Because of features that directly contravene democratic policy, there would be a good case for the complete revocation of the AFSPA. The changing situation of J&K would also merit such consideration. However, in that state, the government continues to persist with its own Public Security Act, 1982 (PSA) — a law enacted on the basis of the allowance that the state enjoys under Article 370 — which is of more universal application than AFSPA. This PSA is also the most draconian of its kind in India, although there have been recent amendments to debar its application to minors.

Nonetheless, it cannot be denied that, given the concentration of security forces on both sides of the Line of Control, continuing infiltration — even though diminished — and an increasing military presence of China’s People’s Liberation Army in the northern areas of J&K, there would be a case for continuation of army deployment at present levels, if the military so judges. If the army feels it requires continuation of the AFSPA to discharge its responsibilities, no other agency is qualified to credibly challenge that view. However, if it is decided that the operation of the law must continue, it is essential that the process followed in applying that law must be spelt out, as in any other law, with details of how the powers conferred by it are to be exercised.

It is by this means that the army presence, if it is to be retained at present levels, must be brought into full conformity with the principles that must dictate its functioning, including adherence to the practice of common law. Although the army may have instructions or general orders on how powers under the AFSPA must be exercised, these can hardly be a substitute for statutory rules enforceable by courts of law.

The army’s legal branch is working on formulating rules notified by the law. But to conform to the Constitution, just as it is the responsibility of the state government to withdraw its own laws that contravene the principles of democracy, it will also be necessary for the ministry of home affairs (MHA) to review its functioning in relation to the prosecutions permissible under the AFSPA. Members of the military are in any case protected from arrest for anything done within the line of duty under Section 45 of the CrPC. Section 6 of the AFSPA, however, provides what amounts to total immunity. To prosecute against a member of the armed forces for abuses under the AFSPA, permission must be sought first from the Central government. The record shows that such permission has not been given, even when the case is clearly one of fake encounter established by premier investigative agencies. The MHA is committed to reviewing its procedures relating to this. But this is an area that must also be covered by rules to ensure that permission, if not refused in a given timeframe, will be presumed to have been given.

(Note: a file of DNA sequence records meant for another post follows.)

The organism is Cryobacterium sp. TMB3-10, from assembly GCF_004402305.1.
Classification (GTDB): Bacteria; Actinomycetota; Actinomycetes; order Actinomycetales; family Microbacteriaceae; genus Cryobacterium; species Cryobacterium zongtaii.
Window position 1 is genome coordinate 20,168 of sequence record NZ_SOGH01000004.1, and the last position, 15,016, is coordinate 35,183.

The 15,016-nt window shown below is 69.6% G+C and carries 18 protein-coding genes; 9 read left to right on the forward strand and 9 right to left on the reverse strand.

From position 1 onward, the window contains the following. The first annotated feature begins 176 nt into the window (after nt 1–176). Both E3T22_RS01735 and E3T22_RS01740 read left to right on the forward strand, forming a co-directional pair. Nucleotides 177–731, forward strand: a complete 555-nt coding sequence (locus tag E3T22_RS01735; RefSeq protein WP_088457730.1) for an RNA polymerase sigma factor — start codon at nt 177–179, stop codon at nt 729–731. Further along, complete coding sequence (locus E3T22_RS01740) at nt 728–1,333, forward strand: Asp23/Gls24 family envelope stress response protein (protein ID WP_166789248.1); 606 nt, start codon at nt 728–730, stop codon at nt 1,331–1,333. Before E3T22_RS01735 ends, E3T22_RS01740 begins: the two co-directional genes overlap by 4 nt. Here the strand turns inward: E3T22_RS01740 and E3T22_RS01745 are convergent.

It must be conceded that in reducing the military presence in the state, the army’s opinion must prevail. The civilian authority might weigh the necessity of assigning this task to the army, which is beyond an army’s regular responsibility of defending borders. This does not confer a veto, but simply applies a basic principle of management. The armed forces must be convinced by government and representatives of the public of the arguments to rescind the AFSPA, given the protection already extended to them by existing law.

But there is an alternative. The deployment of the army extensively in civilian areas in Kashmir is a hangover from the demands of the war of 1947-48. This explains why there is heavy deployment in Pattan, on the crossroads between Baramulla and Sopore, in Palhalan, located on the karewa (highland), and Shalteng, once on Srinagar’s outskirts and today a suburb.

Clearly, the premier threat today of war between two nuclear armed states is no longer a military assault through a march along the highway on Jammu or Srinagar; it is infiltration. So, the army would do well to consider redeployment along the more vulnerable areas along the LoC, in areas with a scattered population comprised mainly of Gujjars migrating seasonally to the highland pastures. Tensions between the army and local civilian populations — characteristic of the Valley in these civilian areas but not along the LoC, where the need for deployment is understood by civilians as necessary for their protection — spring from the feeling amongst civilians that the army is an occupation force, despite laboured efforts by military authorities to dispel such an image. Nor is the army presence here required for maintenance of law and order.

Such redeployment will require heavy financial investment. But surely the need to allow India’s citizens in J&K the exercise of fullest constitutional freedoms must be the paramount consideration, as it is my view that there is no other means of bringing the conflict to a close. It is only by giving the Kashmiris a sense of being a free people, guaranteed to them under India’s Constitution, Article 370 notwithstanding, that we might truly capitalise on the army’s “victory”.

Wajahat Habibullah. The writer is chairperson of the National Commission on Minorities